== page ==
With the launch of the Q50, the brand has seen sales increase and I believe the variant that I’ve been driving around will be its new volume seller. You see, as the luxury wing of Nissan, Infiniti is aiming to provide someone who isn’t interested in the German brands, with something premium and altogether different.
From a design perspective, the Sport model I had on test with its sports bumper, big 18-inch tyres and aggressive stance, really looked the part. On the inside, there is a bit more sophistication and although those two different-resolution screens for the infotainment system confuse me, I still feel the cabin is a great place to be.
The two-litre variant I’ve been driving may upset the anti-German brigade as the motor and gearbox is shared with Mercedes-Benz. It even has the same output of 155kW/350Nm as Mercedes models with the same heart. Infiniti claims consumption of 7.0 litres/100km however, I managed around 8.5 litres/100km with a light foot, which I feel is respectable.
It is a good engine and although I’m not a fan of the gearbox, the motor does a good job of shuffling the Q50 around. Of the three engines available I feel the turbo-petrol is the best as the hybrid can be thirsty at times, while the diesel isn’t as refined.
Driving the Infiniti is a very pleasant experience. I was always comfortable and certainly felt as though I was in something premium. When it comes to pressing on and selecting Sport mode, I found the fly-by-wire steering felt quite vague, while the chassis felt well-sorted.
My test unit had an array of options fitted such as tyre pressure monitor, power and heated door mirrors with folding and reversing synchronisation, intelligent key with smart access and the aforementioned direct adaptive steering, which also includes active lane control, which is two features I feel the car could do without. The safety shield pack on the other hand - with the Intelligent cruise control, lane departure warning and lane departure prevention, blind spot warning and blind spot intervention, forward emergency braking, predictive forward collision warning, distance control assist and back up collision intervention - I feel is money well spent as it reduces the likelihood of an incident.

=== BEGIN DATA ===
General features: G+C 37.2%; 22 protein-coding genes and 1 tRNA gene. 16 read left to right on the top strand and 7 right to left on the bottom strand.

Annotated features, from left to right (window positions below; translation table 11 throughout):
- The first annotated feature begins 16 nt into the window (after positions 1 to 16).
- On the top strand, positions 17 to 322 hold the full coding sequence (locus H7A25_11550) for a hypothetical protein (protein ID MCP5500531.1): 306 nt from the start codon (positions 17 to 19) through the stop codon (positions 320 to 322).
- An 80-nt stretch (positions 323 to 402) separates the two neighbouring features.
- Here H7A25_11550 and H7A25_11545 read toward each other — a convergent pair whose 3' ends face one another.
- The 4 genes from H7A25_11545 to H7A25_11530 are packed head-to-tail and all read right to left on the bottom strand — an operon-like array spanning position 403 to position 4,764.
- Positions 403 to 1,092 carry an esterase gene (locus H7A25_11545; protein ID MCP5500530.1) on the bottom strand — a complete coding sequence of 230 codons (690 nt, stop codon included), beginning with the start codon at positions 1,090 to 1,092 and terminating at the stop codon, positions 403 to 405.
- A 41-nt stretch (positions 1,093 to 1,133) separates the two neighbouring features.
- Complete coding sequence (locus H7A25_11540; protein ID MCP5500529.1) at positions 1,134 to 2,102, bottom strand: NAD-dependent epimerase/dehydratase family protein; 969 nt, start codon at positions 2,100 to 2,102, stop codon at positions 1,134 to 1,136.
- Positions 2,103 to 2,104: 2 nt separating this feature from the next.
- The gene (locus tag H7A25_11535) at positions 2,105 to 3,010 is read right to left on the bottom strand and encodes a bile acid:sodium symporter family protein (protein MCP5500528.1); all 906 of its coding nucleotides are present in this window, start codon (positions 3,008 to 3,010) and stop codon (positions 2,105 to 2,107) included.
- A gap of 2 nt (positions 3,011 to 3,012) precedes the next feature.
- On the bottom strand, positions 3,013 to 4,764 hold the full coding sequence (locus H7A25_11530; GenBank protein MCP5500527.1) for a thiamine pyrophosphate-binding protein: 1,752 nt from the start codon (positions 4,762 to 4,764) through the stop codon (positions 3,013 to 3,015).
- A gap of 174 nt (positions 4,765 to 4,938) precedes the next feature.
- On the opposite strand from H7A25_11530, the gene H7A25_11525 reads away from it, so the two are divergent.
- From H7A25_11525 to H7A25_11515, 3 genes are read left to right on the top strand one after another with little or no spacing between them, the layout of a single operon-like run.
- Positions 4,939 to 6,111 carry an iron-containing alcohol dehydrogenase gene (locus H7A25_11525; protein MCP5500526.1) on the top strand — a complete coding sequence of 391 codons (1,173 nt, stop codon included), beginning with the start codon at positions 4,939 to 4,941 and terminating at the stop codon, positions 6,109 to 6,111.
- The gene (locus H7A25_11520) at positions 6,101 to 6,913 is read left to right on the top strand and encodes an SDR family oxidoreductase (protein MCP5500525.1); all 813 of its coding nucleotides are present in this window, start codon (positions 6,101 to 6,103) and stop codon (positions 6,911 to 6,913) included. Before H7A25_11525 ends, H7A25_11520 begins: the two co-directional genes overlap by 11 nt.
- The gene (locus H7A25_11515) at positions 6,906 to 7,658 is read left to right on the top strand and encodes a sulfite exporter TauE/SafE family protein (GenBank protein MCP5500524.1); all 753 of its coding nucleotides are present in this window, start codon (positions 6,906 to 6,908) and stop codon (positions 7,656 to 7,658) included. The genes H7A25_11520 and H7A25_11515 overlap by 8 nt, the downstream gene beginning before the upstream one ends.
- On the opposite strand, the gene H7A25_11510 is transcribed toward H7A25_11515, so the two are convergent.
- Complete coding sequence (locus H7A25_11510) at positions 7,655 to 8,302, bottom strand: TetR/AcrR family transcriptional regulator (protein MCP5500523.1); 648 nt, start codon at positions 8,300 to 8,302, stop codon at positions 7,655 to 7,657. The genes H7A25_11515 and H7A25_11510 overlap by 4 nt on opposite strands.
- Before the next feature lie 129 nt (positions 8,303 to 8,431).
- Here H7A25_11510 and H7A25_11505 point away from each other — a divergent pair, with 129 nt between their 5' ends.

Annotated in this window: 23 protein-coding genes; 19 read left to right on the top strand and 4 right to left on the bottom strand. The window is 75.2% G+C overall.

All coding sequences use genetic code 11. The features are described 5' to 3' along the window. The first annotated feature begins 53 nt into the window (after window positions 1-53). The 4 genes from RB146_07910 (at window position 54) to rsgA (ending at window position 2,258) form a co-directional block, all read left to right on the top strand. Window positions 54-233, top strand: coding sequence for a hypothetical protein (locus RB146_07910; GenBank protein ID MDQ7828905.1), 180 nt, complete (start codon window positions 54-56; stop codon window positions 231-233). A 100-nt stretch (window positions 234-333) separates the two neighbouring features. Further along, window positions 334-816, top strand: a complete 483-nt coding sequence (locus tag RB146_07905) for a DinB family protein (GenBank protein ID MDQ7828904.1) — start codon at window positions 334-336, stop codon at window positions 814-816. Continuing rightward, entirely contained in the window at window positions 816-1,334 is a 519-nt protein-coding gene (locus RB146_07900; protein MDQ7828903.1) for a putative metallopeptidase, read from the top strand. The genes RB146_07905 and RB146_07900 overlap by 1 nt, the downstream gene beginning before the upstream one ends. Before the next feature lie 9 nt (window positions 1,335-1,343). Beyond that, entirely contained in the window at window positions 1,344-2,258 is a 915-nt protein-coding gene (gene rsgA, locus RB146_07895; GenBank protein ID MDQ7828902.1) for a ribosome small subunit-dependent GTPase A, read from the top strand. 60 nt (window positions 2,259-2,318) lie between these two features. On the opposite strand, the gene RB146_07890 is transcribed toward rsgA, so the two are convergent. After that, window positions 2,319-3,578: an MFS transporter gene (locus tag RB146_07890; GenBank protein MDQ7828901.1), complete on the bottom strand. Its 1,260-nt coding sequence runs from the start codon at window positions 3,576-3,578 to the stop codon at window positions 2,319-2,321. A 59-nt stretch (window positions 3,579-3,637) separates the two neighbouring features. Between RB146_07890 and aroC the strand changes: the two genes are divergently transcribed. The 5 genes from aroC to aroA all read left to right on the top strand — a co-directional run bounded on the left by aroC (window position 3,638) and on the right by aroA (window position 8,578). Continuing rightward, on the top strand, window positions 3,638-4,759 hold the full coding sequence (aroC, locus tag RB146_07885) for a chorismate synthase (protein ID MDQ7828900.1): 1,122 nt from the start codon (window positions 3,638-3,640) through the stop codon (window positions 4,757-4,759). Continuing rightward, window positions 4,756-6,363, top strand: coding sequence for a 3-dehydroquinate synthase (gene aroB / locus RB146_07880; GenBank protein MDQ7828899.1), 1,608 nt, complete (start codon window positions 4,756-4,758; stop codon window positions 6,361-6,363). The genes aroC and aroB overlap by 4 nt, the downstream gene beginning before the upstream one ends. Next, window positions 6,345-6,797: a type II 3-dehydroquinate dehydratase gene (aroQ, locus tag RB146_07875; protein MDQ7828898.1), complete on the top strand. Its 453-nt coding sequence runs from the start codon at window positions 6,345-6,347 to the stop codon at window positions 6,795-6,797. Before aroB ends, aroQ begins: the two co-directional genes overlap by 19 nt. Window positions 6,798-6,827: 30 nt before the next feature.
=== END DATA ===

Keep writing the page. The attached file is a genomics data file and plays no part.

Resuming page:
At R477 000 for the Sport model, the Q50 appears a bargain when compared with the likes of the BMW 328i M Sport, Sports-auto and the Mercedes-Benz C-Class C250 AMG Sports. However, if you throw in the likes of the safety shield, the prices start to creep closer to that of the more established Germans.
Overall, the Q50 is a great car but it simply isn’t as dynamic as a 3 Series and cannot pull off premium as well as Benz.